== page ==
I. Intro/Nature and History of Contracts
II. Damages for Breach
A. Expectance v Reliance v Restitution
B. Limitations on Damages
1. Remoteness or Foresee ability of Harm
2. Certainty of Harm
3. Avoid ability of Harm
C. Contracting around the Default Rules of Damages
1. Express Limitations on Consequential and Incidental Damages
2. Liquidated Damages v Penalty Clauses
III. Other Remedies and Causes of Action
A. Specific Performance and Injunctions
1. Contracts for Land
2. Contracts for Goods
3. Contracts for personal service
B. Restitution – Damage interest and Cause of action
1. Restitution and “Quasi-Contract”
IV. Reaching an Agreement
A. Intro to Offers and Acceptance
B. The Objective Theory of Assent
C. What is An Offer?
1. Preliminary negotiations
2. Written Memorial Contemplated
D. What is Acceptance?
1. Acceptance by Correspondence – “The Mailbox Rule”
2. Acceptance by Silence
E. Acceptance by Performance and “Unilateral” Contracts
V. Interpreting Assent
A. Filling Gaps in Assent
1. Agreements to Agree
2. Illusory Promises
B. Interpreting Assent Subjectively or Objectively
VI. Written Manifestations of Assent
A. Interpreting a Writing – The Parole Evidence Rule
B. Interpreting Conflicting Writings – “The Battle of the Forms”
VII. The Doctrine of Consideration
A. The Historical Origins of the Doctrine
B. The Bargain Theory of Consideration
1. Distinguishing Bargains form Gratuitous Promises
2. Past Consideration
3. Moral Consideration
D. Contract Modification and the Preexisting Duty Rule
E. Adequacy of Consideration
VIII. The Doctrine of Promissory Estoppel
A. The Development of Promissory Estoppel as A Substitute for Consideration
1. Family Promises
2. Charitable Subscriptions
3. Promises of a Pension
4. Construction Bids
B. Promissory Estoppel as an Alternative to Breach of Contract
C. Some Modern Applications and Limits of Promissory Estoppel
2. Reasonable Reliance
3. Injustice of Nonenforcement
A. The Implied Duty of Good Faith Performance
B. Implied and Express Warranties
1. Implied Warranties of Merchantability
2. Express Warranties
3. Express Disclaimers of Warranty
A. Prospective Nonperformance
1. Anticipatory Repudiation
2. Adequate Assurances of Performance
B. Constructive Conditions and Material Breach
1. Constructive Conditions
2. Material Breach
3. The Perfect Tender Rule: Cure and Recission
C. Cost of Completion v. Diminution in Value: The Expectation Interest Revisited
XII. Obtaining Assent by Improper Means
Restatement (Second) of Contracts §251
1. Where reasonable grounds arise to believe that the obligor will commit a breach by non-performance that would of itself give the obligee a claim for damages for total breach, the obligee may demand adequate assurance of due performance
2. The obligee may treat as a repudiation the obligor’s failure to provide within a reasonable time such assurances of due performance as is adequate in the circumstances of the particular case.
Intro to Remedies:
What is court’s goal when it steps into a contract?
· Make both better off
· Encourage economic efficiency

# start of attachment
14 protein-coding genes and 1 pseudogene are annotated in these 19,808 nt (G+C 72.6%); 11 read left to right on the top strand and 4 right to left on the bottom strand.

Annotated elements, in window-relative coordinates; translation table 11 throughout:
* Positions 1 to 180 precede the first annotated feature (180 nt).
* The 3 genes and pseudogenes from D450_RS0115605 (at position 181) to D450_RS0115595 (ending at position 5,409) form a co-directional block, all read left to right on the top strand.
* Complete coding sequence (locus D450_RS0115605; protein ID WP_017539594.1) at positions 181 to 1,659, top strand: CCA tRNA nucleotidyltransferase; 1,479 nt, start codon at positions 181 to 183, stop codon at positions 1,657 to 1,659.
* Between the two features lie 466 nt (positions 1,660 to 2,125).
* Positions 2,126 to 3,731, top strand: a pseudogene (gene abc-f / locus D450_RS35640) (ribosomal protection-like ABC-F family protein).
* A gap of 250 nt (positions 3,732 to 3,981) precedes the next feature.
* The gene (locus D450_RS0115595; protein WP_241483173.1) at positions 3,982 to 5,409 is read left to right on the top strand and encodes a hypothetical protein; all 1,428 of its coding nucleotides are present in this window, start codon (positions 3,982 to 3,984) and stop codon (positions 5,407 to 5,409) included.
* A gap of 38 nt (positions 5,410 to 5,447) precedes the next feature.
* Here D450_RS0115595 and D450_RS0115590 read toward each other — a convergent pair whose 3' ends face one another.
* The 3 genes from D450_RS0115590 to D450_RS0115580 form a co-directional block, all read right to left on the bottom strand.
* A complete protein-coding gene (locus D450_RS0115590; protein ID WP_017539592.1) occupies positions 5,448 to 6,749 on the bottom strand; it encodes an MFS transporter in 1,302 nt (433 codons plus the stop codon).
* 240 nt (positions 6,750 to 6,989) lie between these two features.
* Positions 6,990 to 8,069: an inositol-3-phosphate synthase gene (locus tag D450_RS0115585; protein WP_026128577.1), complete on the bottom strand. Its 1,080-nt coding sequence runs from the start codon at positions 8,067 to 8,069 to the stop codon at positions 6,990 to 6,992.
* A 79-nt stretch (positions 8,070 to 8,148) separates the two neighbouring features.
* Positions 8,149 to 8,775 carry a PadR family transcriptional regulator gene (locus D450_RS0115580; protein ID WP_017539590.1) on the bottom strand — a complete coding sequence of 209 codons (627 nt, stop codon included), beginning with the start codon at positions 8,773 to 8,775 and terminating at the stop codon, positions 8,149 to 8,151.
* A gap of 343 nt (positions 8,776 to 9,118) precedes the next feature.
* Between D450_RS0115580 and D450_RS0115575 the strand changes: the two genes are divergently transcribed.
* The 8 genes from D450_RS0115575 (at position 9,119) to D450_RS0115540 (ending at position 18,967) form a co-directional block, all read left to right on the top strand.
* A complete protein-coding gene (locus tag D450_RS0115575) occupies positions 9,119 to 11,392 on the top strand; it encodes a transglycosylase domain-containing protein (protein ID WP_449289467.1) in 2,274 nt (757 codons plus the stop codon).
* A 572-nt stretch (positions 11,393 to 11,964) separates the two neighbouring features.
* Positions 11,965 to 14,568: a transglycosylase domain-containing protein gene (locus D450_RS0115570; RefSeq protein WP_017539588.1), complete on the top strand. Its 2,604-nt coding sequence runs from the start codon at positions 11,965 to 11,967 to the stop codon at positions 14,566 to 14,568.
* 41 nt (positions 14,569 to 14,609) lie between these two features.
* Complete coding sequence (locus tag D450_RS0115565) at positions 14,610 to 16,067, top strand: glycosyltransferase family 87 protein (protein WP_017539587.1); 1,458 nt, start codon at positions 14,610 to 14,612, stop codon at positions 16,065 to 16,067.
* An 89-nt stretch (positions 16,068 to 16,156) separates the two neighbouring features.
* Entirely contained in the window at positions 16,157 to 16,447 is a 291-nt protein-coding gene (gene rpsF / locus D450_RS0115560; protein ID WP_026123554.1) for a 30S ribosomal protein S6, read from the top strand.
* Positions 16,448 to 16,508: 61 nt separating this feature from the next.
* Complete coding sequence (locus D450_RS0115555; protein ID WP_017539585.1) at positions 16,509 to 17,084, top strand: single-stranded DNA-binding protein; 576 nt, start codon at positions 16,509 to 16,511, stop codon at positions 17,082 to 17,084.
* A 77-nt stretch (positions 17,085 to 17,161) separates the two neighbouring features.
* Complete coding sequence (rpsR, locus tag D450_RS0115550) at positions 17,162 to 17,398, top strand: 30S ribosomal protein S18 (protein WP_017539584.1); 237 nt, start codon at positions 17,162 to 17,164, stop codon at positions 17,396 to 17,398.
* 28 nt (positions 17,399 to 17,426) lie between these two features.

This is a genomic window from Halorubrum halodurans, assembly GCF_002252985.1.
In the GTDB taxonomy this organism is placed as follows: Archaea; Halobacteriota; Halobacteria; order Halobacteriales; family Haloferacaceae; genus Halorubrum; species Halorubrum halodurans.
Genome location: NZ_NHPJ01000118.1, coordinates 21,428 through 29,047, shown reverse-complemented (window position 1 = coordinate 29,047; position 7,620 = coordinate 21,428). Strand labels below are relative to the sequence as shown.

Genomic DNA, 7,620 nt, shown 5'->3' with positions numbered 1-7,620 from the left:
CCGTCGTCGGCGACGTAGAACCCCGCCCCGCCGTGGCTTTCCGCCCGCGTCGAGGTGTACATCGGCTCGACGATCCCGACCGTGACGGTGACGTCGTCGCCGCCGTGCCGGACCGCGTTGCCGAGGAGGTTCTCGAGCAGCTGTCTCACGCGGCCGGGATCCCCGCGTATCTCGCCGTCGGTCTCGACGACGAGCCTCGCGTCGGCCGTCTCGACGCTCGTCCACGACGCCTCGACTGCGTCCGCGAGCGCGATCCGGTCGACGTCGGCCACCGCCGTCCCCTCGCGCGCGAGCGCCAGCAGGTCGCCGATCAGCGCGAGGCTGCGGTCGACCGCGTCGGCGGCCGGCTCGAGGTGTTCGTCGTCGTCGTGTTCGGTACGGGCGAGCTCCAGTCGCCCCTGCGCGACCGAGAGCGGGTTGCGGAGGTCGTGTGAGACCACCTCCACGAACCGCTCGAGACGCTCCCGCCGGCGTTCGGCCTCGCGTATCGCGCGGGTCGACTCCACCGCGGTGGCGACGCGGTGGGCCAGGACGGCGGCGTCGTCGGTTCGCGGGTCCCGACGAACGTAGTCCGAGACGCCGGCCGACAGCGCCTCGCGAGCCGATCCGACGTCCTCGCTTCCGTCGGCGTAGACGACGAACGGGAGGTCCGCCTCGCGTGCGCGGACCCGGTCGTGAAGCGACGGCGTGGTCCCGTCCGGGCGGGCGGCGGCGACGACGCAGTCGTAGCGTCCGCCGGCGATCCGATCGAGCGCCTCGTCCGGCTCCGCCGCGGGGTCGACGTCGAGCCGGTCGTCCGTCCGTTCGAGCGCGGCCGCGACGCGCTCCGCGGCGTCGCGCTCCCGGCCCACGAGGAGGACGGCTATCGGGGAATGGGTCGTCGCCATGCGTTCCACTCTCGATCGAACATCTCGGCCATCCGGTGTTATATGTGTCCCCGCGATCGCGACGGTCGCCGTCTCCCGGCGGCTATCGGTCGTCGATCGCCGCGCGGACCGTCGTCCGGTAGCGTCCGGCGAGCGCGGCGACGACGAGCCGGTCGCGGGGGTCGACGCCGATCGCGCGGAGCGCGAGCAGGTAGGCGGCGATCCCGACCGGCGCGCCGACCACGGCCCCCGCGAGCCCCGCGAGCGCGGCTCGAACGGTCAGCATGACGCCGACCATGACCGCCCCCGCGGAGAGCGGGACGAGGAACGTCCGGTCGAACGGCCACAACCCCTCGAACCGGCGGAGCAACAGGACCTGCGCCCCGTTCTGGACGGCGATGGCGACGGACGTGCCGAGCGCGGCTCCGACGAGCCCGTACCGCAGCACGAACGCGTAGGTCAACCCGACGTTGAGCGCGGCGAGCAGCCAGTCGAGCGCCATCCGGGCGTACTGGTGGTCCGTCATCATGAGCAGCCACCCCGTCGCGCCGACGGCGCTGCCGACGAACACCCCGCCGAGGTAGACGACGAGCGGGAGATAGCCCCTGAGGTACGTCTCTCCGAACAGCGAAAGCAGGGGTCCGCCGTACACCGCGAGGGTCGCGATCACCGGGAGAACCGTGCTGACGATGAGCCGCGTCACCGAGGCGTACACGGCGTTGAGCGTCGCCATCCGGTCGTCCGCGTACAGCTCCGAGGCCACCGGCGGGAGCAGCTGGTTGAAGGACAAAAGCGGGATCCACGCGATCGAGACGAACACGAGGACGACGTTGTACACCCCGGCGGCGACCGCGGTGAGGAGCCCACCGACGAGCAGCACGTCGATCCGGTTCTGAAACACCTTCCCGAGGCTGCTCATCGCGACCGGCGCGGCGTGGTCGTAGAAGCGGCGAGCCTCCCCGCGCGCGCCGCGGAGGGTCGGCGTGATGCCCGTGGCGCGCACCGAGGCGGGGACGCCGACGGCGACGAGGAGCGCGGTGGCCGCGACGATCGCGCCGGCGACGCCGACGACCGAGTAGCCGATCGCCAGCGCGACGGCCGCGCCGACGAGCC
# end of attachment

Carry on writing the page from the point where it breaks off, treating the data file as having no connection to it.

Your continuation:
· Clarify the commercial system that parties are operating in
· Primary focus of courts: to make the injured party “whole”
· Punishment? NOT REALLY
o Punitive damages are usually not awarded, courts don’t see that as their role
o If punish all the time, run the risk that people will not enter into contracts
Assumpsit – He promised; he undertook
Special assumpsit – Under mature English law, actions in assumpsit for expectation damages, based on
defendant’s breach of an express contract whose details were alleged in the complaint
General assumpsit – Actions in assumpsit to recover a debt
Sales contract: the uniform commercial code
§1-103. Supplementary General Principles of Contract Law Applicable (p. 89)
Unless displaced by this act the principles of law and equity, including the law merchant and the law relative to capacity to contract, principal and agent, estoppel, fraud, misrepresentation, duress, coercion, mistake, bankruptcy, or other validating or invalidating cause shall supplement its provisions
§2-102. Scope; Certain Security and Other Transactions Excluded From this Article (p. 89)
Unless the context otherwise requires, the Article applies to transaction in goods; it does not apply to any transaction which although in the form of an unconditional contract to sell or present sale is intended to operate only as a security transaction nor does this Article impair or repeal any statute regulating sales to consumers, farmers or other specified classes of buyers.
§2-105. Definitions: Transferability; “Goods”… (p. 89)
“Goods” means all things (including specially manufactured goods) which are movable at the time
of identification to the contract for sale other than the money in which the price is to be paid,
investment securities (Article 9) and things in action. “Goods” also includes the unborn young of
animals and growing crops and other identified things attached to realty as described in goods to be
severed from realty (Section 2-107)….
§2-106. Definitions: “Contract”; “Agreement”; “Contract for Sale”; “Sale”; “Present Sale” … (p. 89)